One way to avoid eating potatoes as a snack is to replace a popular snack like potato chips with a healthier version. Using zucchini in place of the potatoes is a great idea, and gives you added nutrition. Zucchini makes a great choice to make into a chip because all it requires is some slicing and you have nice round pieces ready to be made into chips. They are easy to make, and the recipe is versatile in how it lets you dust them with whatever seasonings you like. This means you could make them BBQ Zucchini chips, or Ranch Zucchini chips, just by adding different seasonings. Just be sure to check the label on the seasoning packet to see if it’s Paleo.

Oh, wow. These are GOOD. I made them exactly as is. First, I couldn’t stop eating the dough (which is bad because I’m pregnant and there is raw egg). I just had my first one and I am going back for another. Love how these are healthy to help keep my pregnancy weight gain in check, but also totally craving satisfying! I will be making these again, for sure. Thank you!


This is a complete list of foods not allowed on the paleo diet. It’s a sad day when you first have to say goodbye to these foods but, once you start, it’s much easier and you find there are even better paleo substitutes for these foods. The first few weeks might be tough, but if you stick with it over time, it’ll be worth it. We promise. Here’s the ultimate list of foods not allowed on the paleo diet.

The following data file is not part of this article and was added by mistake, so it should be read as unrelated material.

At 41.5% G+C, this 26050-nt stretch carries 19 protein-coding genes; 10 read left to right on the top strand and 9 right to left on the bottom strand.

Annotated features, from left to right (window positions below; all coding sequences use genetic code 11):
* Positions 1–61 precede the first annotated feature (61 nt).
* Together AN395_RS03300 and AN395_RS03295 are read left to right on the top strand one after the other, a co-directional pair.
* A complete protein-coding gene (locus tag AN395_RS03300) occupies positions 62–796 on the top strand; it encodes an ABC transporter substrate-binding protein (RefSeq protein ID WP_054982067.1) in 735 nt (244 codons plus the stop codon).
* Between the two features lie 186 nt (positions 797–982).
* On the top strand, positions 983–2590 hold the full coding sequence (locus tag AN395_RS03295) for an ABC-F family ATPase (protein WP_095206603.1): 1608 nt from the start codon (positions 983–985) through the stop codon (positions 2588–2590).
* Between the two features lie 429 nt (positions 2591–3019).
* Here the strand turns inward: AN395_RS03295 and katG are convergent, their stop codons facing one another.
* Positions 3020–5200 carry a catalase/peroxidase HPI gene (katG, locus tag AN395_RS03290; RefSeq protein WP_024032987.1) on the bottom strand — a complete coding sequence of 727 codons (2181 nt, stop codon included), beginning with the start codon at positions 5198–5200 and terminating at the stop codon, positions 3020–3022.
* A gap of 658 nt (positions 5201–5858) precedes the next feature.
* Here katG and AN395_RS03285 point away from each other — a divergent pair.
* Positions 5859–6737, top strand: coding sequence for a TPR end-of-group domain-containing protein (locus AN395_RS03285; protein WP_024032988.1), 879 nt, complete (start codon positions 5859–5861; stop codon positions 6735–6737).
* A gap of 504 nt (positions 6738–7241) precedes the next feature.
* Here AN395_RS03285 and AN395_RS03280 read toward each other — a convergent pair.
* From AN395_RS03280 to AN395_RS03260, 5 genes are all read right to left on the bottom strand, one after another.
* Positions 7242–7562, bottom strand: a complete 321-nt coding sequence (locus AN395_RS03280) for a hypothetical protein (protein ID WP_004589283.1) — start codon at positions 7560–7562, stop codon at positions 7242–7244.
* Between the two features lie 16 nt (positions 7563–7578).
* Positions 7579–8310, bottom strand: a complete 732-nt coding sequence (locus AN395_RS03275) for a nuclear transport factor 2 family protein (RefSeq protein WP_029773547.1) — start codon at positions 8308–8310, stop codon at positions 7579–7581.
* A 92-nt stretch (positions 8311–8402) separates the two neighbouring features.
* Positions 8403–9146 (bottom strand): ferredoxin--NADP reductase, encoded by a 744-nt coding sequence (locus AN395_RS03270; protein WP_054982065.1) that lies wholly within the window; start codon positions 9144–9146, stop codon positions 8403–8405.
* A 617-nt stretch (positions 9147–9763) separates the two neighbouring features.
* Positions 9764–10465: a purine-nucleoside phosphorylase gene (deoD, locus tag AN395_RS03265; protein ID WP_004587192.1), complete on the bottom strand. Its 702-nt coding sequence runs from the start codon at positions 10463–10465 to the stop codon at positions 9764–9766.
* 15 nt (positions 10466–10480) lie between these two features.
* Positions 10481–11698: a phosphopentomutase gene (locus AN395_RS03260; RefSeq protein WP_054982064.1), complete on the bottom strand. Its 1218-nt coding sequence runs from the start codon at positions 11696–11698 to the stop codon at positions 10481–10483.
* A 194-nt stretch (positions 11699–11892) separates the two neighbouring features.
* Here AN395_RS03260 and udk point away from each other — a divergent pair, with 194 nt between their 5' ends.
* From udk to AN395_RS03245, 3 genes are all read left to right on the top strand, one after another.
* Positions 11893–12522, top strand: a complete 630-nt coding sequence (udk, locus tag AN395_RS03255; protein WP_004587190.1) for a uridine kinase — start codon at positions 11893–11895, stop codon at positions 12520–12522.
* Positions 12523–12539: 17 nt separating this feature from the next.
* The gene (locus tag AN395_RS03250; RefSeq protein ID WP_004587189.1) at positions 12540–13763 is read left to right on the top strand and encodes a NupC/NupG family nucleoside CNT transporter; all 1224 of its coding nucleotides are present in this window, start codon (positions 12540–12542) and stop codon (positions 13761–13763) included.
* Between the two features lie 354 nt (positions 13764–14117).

So happy to hear you enjoyed the cookies, Jane! Coconut sugar is one of my favorites, and has a very low glycemic index so it doesn’t spike your blood sugar too much. It is a bit sweet, so you can definitely cut down on the sugar next time you make them if you taste buds prefer. Thanks so much for subscribing, I hope you find lots of recipes here to love.
A very strict 30 day elimination diet founded on Paleo principles, the goal of which is to fight food addiction and help identify problematic foods on an individual level. Promotes whole, real foods, shuns all processed foods, including those made with “Paleo” ingredients. Check out the books It Starts With Food and The Whole30 by Melissa Hartwig and Dallas Hartwig for more information.
Hi. I used 1/4 cup of molasses and 3/4 cup of erythritol. When I first tasted the cookie I thought it was a little bit too sweet, but now the taste seems perfect. With the erythritol and molasses in place of sugar, I can eat the cookie without a negative impact on my blood glucose. I like them so much I’m going to bake more and send them to my mother who is also diabetic.
The Primal Blueprint leaves room for legumes (other than unfermented, organic soy) in close moderation, but those on a paleo diet tend to steer clear of them. Like nuts and seeds, legumes contain anti-nutrients like lectins, phytates and saponins. Unlike nuts and seeds, however, legumes tend to be consumed in large quantities, potentially preventing your body from absorbing sufficient nutrients for optimum health.
They say that low-fat weight-loss diets have proved in clinical trials and real life to be dismal failures, and that on top of it all, the percentage of fat in the American diet has been decreasing for two decades. Our cholesterol levels have been declining, and we have been smoking less, and yet the incidence of heart disease has not declined as would be expected. ”That is very disconcerting,” Willett says. ”It suggests that something else bad is happening.”